Builds multiplication math fact knowledge
Organize students in a circle, and name a number between 2 and 9. Choose a student to begin the game by saying the number 1. The next student says the number 2 and so on around the circle. Each time the number called out is a multiple of the number chosen, the student must raise his/her hand instead of calling out the number. If a student doesn't raise his/her hand at the right time or raises it at the wrong time, he or she is out. Continue until students reach the last multiple of the number times 9.
Builds critical thinking and observation skills
For this activity you will need those colored dots (or any other kind of sticker) that can be purchased at office supply stores. You should have four or five different colored dots or different stickers. Place a dot or sticker on the forehead of each child; it is important that each child does not know what the dot/sticker looks like. When you give the signal, students move about the room connecting with their classmates who have matching dots or stickers. The catch: No talking allowed. All communication must be non-verbal!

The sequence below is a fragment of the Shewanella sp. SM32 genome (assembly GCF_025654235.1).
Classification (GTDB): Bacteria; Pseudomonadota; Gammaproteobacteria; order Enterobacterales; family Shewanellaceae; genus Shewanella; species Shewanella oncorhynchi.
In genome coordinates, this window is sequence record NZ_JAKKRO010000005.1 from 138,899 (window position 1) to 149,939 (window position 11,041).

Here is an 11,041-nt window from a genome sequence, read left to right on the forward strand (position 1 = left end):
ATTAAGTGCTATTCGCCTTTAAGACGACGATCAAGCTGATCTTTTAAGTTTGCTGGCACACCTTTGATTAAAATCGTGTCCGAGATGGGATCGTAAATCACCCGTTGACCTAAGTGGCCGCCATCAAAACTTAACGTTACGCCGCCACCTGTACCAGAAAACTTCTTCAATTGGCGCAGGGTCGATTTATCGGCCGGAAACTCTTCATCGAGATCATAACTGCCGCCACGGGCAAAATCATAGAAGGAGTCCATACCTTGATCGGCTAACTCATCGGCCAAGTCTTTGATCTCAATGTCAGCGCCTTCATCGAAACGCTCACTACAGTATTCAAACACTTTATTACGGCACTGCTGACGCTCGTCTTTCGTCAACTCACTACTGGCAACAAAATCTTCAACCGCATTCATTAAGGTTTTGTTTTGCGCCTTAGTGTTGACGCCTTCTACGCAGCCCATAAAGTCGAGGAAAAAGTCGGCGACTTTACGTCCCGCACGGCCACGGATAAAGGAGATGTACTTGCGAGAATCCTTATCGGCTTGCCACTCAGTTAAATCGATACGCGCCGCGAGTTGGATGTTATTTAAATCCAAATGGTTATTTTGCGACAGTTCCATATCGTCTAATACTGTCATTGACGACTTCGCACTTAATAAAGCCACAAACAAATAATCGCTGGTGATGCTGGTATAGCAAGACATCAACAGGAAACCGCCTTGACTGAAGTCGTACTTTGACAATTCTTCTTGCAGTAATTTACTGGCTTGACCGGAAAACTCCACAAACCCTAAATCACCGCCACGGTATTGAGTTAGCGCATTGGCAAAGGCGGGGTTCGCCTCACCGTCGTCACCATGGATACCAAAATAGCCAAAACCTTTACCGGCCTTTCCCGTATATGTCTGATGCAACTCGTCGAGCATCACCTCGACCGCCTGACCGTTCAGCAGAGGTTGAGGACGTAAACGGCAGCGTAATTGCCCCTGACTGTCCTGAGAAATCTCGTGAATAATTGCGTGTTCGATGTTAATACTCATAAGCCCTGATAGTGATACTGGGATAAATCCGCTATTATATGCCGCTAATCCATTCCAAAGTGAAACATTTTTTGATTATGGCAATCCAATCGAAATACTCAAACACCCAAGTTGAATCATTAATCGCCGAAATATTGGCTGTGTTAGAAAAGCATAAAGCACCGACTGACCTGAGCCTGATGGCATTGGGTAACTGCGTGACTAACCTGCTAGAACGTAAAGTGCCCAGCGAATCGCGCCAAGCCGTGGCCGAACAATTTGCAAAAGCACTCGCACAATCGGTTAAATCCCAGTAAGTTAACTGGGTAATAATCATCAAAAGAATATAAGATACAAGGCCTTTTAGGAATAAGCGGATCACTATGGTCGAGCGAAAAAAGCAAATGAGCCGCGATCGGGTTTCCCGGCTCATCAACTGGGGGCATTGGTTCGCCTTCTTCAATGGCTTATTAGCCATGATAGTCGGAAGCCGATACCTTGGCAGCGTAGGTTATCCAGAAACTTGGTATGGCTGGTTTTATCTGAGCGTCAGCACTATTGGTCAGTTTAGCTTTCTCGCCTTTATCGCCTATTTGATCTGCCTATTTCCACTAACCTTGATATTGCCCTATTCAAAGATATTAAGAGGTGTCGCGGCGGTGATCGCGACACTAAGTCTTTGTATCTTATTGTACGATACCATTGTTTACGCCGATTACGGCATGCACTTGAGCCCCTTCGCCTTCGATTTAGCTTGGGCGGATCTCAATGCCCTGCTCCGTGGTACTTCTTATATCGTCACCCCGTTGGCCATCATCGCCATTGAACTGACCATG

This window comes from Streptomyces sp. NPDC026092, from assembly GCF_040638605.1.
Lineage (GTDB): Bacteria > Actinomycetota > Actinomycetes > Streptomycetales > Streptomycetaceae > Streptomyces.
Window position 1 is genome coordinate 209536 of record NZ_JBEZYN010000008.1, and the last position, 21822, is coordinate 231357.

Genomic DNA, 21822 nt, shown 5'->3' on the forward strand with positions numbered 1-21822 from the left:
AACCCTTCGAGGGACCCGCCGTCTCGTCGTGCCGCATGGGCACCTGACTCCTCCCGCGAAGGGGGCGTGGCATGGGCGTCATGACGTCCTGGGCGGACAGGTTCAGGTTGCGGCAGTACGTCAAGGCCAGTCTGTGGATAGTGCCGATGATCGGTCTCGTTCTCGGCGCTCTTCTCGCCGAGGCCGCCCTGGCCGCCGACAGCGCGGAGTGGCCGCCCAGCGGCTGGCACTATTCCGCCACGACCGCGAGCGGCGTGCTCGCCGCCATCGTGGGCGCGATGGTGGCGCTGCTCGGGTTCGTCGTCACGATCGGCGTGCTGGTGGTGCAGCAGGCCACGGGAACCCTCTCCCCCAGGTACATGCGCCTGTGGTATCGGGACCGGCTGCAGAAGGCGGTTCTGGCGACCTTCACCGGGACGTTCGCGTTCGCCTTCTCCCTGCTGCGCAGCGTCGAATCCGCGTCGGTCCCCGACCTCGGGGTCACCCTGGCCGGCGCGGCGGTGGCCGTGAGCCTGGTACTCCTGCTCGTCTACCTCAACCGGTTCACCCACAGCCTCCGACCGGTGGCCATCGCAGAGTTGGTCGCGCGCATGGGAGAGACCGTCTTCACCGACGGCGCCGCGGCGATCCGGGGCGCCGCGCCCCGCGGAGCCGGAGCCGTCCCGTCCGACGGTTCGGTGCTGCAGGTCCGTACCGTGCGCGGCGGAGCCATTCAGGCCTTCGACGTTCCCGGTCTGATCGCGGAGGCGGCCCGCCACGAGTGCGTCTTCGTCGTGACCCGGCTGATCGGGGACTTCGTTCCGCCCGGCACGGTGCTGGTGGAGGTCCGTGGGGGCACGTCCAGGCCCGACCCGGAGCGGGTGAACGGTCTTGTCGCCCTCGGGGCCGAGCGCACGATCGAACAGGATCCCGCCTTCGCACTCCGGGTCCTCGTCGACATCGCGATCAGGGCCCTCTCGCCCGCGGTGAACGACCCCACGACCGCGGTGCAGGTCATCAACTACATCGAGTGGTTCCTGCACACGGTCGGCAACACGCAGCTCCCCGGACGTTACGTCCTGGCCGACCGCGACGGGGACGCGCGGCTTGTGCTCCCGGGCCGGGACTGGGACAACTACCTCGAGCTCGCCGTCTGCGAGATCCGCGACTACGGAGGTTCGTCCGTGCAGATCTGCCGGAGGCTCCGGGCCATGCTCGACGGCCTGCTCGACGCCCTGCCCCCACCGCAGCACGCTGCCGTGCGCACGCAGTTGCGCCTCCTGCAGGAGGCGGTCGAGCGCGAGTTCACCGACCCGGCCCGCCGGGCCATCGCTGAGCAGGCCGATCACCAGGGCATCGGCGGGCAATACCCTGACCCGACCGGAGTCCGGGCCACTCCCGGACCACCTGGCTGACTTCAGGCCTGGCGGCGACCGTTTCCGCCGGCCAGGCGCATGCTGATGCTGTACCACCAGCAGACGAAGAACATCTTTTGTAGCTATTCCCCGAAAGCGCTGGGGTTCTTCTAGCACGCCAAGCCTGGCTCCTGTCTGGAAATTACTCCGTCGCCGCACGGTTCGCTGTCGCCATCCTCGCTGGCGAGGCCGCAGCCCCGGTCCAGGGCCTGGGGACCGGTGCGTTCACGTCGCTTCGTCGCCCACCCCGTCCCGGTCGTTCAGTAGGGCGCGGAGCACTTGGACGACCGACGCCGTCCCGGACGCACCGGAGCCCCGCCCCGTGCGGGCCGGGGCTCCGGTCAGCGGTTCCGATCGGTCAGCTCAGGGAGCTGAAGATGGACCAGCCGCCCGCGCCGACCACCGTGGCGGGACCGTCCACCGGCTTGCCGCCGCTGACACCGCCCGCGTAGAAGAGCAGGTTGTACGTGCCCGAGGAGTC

Who's in Charge?
Builds observation skills
In this observation activity, one student is selected to leave the room. All the remaining students join in a circle. When the child is out of the room, another student is selected to be the leader. The leader starts an action (for example, slapping hands to thighs) and all the other students follow. The child who left the room is invited to return; his or her job is to determine who is the leader. The leader must change the action being performed at least once every 30 seconds or so, and the others watch discreetly -- trying not to give away who the leader is to the child who just re-entered -- and change their movement as soon as the leader changes his or hers. Other sample movements might include scratching the head, shrugging the shoulders, flapping arms like a bird, or any other action the leader might invent. How long does it take for the child who left the room to determine who is leading the action changes?
Anagrams are a terrific tool for stimulating students to think critically. Write the four phrases below on a board or chart. The letters in each phrase can be rearranged to spell a word. The words all have something in common. Challenge students to figure out the four words and what the words have in common.
Adapt the activity for younger students: To make the activity easier, tell students what the words have in common or arrange students in pairs to solve the anagram puzzles.
Answers: llama, kangaroo, hippopotamus, and rhinoceros are all mammals
Article by Gary Hopkins
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